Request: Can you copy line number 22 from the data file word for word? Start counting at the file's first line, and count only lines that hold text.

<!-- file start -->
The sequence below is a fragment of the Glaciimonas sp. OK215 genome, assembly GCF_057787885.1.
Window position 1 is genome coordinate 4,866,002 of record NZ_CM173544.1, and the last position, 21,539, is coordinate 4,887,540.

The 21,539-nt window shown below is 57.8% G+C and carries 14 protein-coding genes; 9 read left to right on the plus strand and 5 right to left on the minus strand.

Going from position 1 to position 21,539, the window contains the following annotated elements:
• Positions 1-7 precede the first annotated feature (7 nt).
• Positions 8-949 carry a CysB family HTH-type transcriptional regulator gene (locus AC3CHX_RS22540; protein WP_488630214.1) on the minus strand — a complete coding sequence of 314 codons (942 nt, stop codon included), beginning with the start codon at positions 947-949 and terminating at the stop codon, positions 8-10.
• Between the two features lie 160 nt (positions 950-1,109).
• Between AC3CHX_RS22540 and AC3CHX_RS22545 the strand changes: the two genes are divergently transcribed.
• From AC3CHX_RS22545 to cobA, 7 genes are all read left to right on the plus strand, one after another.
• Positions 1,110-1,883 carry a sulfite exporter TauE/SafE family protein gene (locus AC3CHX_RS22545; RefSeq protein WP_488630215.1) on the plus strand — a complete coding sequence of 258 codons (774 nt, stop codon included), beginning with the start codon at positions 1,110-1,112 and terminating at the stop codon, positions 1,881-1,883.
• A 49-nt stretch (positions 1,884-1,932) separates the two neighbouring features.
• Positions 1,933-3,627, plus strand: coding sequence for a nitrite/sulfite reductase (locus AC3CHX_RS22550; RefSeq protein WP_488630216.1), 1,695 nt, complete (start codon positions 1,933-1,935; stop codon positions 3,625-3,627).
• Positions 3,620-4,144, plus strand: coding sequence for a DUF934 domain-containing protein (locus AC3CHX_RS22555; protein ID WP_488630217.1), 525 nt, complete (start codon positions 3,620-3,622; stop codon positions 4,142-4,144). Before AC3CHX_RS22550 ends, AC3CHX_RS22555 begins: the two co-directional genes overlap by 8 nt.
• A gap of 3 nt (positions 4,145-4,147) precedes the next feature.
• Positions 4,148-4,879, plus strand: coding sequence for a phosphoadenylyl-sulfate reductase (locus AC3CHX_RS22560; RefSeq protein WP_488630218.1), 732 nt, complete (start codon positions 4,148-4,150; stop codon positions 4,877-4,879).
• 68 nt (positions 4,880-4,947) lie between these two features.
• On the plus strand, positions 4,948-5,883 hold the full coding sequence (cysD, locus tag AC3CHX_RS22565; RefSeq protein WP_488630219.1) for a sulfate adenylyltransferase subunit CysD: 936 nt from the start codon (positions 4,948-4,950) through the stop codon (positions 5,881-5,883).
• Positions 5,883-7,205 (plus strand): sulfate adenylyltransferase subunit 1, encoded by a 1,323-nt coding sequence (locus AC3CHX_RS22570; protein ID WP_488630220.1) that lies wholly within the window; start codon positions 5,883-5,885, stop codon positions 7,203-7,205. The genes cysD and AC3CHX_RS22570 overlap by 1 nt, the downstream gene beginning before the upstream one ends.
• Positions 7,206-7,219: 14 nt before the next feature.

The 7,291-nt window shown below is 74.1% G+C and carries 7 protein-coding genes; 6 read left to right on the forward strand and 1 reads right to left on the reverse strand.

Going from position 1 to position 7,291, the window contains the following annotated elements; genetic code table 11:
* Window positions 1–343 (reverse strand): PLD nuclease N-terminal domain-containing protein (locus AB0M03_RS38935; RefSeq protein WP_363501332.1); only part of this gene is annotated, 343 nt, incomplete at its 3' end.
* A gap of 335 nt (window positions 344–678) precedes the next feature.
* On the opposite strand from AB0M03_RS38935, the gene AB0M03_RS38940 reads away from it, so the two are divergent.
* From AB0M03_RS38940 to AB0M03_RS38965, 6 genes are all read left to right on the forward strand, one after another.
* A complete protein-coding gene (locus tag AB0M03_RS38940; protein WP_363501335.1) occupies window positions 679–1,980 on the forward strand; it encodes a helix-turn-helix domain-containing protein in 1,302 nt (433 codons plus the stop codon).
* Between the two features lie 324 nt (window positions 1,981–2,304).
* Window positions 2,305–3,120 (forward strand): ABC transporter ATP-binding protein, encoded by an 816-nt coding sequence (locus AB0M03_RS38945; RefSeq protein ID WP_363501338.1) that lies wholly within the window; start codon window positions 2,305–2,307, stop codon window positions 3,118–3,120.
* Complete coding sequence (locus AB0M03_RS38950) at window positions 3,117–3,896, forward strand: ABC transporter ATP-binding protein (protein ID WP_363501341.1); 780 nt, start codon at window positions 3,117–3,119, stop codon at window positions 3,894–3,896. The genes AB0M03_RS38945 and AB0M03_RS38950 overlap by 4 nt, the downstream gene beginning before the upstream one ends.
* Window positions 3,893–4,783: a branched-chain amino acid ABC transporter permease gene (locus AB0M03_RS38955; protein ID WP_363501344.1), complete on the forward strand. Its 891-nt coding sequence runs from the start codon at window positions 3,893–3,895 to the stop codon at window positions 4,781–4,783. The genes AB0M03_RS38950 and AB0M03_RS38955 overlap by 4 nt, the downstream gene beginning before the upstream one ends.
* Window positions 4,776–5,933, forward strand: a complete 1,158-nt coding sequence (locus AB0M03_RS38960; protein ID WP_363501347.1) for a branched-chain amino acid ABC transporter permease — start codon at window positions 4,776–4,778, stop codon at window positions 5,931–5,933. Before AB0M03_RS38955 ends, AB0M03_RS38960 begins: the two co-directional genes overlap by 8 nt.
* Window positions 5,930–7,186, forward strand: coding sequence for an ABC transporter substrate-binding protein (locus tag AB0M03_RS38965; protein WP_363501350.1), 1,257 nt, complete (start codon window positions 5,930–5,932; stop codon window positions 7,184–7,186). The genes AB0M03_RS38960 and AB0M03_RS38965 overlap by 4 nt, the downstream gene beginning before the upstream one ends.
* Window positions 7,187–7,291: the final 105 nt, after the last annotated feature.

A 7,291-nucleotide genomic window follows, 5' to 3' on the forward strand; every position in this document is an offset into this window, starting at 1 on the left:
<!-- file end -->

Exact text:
* Window positions 1–343 (reverse strand): PLD nuclease N-terminal domain-containing protein (locus AB0M03_RS38935; RefSeq protein WP_363501332.1); only part of this gene is annotated, 343 nt, incomplete at its 3' end.